Dulce de leche churros was definitely the turning point!! Oh dear that sounds like a horrible bathroom experience – I’m the same with horrible bathrooms too! Thanks for commenting Anna 🙂
We are not keen on street food but have tried the Brazilian churros so far!! We have another week or so to try everything else you suggest 🙂
So excited to hear that you’re in Brazil right now! Have you watched any World Cup games? I love the churros – I had at least 1 a day when I was out there! If you have a sweet tooth, the acai berry frozen pulp is worth a try! Enjoy the rest of your trip – I look forward to reading about it! 🙂
We have been to the Australian vs Chile game and going tomorrow to watch Australia vs Netherlands. But we have been watching all the other games at different venues in the cities we are in. Will definitely have to try the acai berry frozen pulp 🙂
That boiled corn brings back memories of my childhood in Malaysia! It was our treat when we went to the beach 🙂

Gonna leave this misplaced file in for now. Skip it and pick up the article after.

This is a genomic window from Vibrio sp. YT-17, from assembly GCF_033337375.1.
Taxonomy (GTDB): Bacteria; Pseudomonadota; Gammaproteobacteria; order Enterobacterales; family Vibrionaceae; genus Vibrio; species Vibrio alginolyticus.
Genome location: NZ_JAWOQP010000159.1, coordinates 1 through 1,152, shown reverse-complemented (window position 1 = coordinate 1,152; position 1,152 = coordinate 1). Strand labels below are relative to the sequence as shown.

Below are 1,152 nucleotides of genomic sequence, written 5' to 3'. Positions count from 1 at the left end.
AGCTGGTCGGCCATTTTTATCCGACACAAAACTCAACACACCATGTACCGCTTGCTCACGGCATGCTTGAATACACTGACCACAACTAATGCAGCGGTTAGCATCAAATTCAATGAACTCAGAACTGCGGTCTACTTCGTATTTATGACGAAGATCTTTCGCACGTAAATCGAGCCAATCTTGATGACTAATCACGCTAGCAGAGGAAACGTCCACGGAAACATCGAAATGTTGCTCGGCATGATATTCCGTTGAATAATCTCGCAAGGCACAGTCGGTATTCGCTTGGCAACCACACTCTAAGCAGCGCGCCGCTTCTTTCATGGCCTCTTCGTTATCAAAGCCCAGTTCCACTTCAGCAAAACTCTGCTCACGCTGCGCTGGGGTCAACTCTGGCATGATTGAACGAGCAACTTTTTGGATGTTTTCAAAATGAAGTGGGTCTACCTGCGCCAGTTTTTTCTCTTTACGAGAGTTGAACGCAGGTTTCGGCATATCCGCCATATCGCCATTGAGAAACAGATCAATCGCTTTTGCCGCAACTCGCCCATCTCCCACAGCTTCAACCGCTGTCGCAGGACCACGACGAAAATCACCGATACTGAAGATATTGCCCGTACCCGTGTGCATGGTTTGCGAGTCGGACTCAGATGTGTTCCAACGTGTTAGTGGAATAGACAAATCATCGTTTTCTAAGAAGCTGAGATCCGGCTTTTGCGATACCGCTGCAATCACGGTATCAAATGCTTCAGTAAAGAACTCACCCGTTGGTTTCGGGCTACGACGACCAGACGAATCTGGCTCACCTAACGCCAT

Aww that’s nice! I’d only ever seen it done on a flame before in other parts of Asia so this tasted a little bit different and I preferred sticking to Churros!
I MISS, MISS, MISS street food so much now we’re travelling in Europe. I think that it’s something that we’ve seen disappear over the past 100 years that I think every traveller to places like Asia and South and Central America are going to fall in love with and wish they could sample when they are back home.
I’ve only tried Brazilian churros at music festivals and it must be said that they’re pretty darn nice, but probably not as good as the real thing; and as for acai, I only really tried it recently and fell in absolute love!